So I was reviewing DisneyNature’s Monkey Kingdom last night when my youngest daughter came into the room and sat with me. After a few minutes, she declared, “Monkeys don’t have any hair where they really need it,” obviously referring to the pink, dangling unmentionables attached to the film’s stars as they run, jump and climb. Because of her matter-of-fact tone, I couldn’t stop laughing for nearly five minutes.
I suppose such a statement stems from the obvious physical similarities we share with our primate cousins. It does seem like someone should venture into the wild to throw some pants on these critters. But those similarities are also what makes Monkey Kingdom a charming little film. Physically and socially, they are very much like us...only fuzzier.
Similar to other films in the DisneyNature series, Monkey Kingdom uses painstakingly-captured nature footage of toque macaque monkeys in order to fashion a plot of sorts. In this case, Maya is a lowly female in the social order of her troop who wishes for her offspring, Kip, to enjoy a better life. Driven away by another evil batch of misshapen monkeys, her troop is forced to venture into civilization to survive before returning to reclaim their home, led by Maya and her new mate, Kumar (Kip's dad).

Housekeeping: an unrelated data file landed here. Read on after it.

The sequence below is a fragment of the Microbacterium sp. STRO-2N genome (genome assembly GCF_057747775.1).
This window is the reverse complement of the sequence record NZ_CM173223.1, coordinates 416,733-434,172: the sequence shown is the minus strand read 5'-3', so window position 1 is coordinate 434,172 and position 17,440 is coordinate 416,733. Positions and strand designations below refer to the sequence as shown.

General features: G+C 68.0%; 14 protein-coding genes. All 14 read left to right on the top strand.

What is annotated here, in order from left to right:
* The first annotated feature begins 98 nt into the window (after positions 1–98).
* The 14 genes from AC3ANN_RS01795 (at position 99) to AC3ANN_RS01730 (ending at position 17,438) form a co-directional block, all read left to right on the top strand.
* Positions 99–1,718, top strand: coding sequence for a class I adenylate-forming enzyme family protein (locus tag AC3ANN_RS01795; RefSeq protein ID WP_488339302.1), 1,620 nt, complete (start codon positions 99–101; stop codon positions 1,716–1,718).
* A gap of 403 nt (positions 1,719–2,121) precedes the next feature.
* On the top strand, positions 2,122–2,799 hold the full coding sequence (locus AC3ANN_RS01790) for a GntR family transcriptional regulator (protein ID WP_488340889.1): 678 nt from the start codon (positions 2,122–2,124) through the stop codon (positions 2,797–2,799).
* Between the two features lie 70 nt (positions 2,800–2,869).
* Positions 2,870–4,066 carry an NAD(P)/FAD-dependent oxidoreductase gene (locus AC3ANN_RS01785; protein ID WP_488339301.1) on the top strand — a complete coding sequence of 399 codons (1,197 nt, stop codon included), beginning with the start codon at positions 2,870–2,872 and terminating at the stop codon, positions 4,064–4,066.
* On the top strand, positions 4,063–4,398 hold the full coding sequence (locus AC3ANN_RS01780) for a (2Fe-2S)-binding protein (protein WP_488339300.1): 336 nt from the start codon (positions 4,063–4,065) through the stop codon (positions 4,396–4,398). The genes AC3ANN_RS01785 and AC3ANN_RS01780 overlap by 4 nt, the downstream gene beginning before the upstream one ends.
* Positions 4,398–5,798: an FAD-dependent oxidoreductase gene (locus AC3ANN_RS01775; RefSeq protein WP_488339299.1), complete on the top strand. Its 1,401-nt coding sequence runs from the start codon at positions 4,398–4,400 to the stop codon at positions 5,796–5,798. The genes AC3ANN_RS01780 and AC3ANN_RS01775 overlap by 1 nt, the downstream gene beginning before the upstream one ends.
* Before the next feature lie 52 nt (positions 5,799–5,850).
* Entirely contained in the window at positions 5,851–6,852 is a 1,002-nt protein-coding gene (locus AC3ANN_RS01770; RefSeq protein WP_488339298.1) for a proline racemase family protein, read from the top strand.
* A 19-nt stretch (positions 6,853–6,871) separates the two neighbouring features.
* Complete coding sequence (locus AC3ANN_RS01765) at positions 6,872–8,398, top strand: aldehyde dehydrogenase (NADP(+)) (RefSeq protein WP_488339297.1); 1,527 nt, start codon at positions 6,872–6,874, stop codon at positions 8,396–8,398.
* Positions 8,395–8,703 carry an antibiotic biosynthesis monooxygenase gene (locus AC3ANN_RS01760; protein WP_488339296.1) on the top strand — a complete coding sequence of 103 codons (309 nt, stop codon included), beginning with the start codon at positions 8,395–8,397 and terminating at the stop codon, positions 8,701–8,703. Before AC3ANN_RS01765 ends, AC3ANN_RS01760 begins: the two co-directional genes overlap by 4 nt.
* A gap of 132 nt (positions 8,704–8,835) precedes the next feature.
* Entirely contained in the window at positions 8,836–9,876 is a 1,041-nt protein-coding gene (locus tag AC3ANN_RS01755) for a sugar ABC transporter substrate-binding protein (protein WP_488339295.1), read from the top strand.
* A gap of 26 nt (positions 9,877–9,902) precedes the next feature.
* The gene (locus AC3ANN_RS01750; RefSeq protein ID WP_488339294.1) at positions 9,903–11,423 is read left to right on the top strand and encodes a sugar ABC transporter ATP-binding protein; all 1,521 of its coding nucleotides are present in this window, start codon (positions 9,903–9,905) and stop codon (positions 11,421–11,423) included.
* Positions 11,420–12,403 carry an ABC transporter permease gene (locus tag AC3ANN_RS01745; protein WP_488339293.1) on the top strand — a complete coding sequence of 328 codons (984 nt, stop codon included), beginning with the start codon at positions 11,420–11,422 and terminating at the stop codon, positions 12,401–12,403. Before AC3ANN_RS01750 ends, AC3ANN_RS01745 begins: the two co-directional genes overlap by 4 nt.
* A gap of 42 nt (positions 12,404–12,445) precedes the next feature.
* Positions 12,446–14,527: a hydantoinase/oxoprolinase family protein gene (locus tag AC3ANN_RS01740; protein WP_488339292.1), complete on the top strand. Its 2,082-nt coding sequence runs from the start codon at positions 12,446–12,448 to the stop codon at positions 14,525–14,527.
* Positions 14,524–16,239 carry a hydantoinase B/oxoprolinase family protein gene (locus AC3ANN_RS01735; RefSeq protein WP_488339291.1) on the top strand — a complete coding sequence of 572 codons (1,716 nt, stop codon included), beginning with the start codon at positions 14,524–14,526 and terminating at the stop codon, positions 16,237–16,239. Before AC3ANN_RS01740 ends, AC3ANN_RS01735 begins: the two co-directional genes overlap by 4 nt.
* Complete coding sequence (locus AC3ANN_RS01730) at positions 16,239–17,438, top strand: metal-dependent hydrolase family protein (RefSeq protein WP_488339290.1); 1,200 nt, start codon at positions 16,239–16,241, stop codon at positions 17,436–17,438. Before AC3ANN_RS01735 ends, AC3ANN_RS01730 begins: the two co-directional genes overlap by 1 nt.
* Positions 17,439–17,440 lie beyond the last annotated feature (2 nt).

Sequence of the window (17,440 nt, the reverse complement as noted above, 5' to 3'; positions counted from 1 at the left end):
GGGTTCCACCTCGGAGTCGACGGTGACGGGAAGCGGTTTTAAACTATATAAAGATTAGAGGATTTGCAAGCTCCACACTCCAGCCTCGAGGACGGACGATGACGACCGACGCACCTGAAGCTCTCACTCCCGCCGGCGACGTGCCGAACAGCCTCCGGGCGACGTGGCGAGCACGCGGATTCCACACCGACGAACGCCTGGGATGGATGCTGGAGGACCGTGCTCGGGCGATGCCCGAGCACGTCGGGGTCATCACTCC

|"Alright...who flung that?!?"|
Being more plot-driven than the average DisneyNature film, a lot of filmmaker manipulation is obvious, especially when these monkeys are raiding homes and shops to feed themselves. While it tends to lessen the impact of Monkey Kingdom as a documentary in the purest sense, these scenes are wonderfully amusing, one notable highlight being the monkeys' city park encounter with a dog.
Regardless of these narrative contrivances and the terrible inclusion of various pop songs (“Theme from The Monkees“...really?), Monkey Kingdom is visually stunning, filled with charming ‘characters’ and amusing narration by Tina Fey. While the film isn’t quite as much fun as African Cats or Bears, this is an entertaining way to spend an evening with your family in front of the TV. And hopefully, your young 'ums won't be too distracted by the unhairy bits.
- FEATURETTES: "Tales from the Kingdom" (an interesting behind-the-scenes short which shows how much patience was required to shoot the film); "On the Set of Monkey Kingdom with Jane Goodall and Wolfgang Dittus" (the latter was a creative consultant on the film); "Monkey Kingdom: The Conservation Story"
- Music Video: "It's Our World" by Jacquie Lee
PURR...EVEN THOUGH MONKEYS WILL NEVER BE AS AWESOME AS CATS
Post a Comment